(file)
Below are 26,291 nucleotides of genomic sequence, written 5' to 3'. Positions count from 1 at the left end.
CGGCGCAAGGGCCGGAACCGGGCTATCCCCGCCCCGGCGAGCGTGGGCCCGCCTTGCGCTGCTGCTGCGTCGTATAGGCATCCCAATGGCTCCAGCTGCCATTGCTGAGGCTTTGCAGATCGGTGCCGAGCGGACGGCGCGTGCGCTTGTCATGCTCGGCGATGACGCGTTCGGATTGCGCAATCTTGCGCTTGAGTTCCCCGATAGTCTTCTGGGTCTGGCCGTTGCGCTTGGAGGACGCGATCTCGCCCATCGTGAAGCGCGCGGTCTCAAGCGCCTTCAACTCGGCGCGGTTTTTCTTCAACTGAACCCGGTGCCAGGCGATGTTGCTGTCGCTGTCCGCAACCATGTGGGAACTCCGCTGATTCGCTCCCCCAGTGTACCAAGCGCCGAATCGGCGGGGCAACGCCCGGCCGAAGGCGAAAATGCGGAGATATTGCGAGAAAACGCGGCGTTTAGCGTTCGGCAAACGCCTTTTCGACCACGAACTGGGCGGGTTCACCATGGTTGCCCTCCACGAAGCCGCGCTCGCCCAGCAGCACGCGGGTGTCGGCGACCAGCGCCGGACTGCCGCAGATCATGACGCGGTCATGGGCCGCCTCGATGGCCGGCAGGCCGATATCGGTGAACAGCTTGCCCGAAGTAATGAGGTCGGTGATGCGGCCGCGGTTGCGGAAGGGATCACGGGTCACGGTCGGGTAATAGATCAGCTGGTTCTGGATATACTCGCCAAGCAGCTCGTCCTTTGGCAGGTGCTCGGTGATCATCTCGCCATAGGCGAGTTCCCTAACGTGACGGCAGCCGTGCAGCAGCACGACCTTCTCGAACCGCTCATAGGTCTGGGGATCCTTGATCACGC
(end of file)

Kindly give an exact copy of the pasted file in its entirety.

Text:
Below are 26,291 nucleotides of genomic sequence, written 5' to 3'. Positions count from 1 at the left end.
CGGCGCAAGGGCCGGAACCGGGCTATCCCCGCCCCGGCGAGCGTGGGCCCGCCTTGCGCTGCTGCTGCGTCGTATAGGCATCCCAATGGCTCCAGCTGCCATTGCTGAGGCTTTGCAGATCGGTGCCGAGCGGACGGCGCGTGCGCTTGTCATGCTCGGCGATGACGCGTTCGGATTGCGCAATCTTGCGCTTGAGTTCCCCGATAGTCTTCTGGGTCTGGCCGTTGCGCTTGGAGGACGCGATCTCGCCCATCGTGAAGCGCGCGGTCTCAAGCGCCTTCAACTCGGCGCGGTTTTTCTTCAACTGAACCCGGTGCCAGGCGATGTTGCTGTCGCTGTCCGCAACCATGTGGGAACTCCGCTGATTCGCTCCCCCAGTGTACCAAGCGCCGAATCGGCGGGGCAACGCCCGGCCGAAGGCGAAAATGCGGAGATATTGCGAGAAAACGCGGCGTTTAGCGTTCGGCAAACGCCTTTTCGACCACGAACTGGGCGGGTTCACCATGGTTGCCCTCCACGAAGCCGCGCTCGCCCAGCAGCACGCGGGTGTCGGCGACCAGCGCCGGACTGCCGCAGATCATGACGCGGTCATGGGCCGCCTCGATGGCCGGCAGGCCGATATCGGTGAACAGCTTGCCCGAAGTAATGAGGTCGGTGATGCGGCCGCGGTTGCGGAAGGGATCACGGGTCACGGTCGGGTAATAGATCAGCTGGTTCTGGATATACTCGCCAAGCAGCTCGTCCTTTGGCAGGTGCTCGGTGATCATCTCGCCATAGGCGAGTTCCCTAACGTGACGGCAGCCGTGCAGCAGCACGACCTTCTCGAACCGCTCATAGGTCTGGGGATCCTTGATCACGC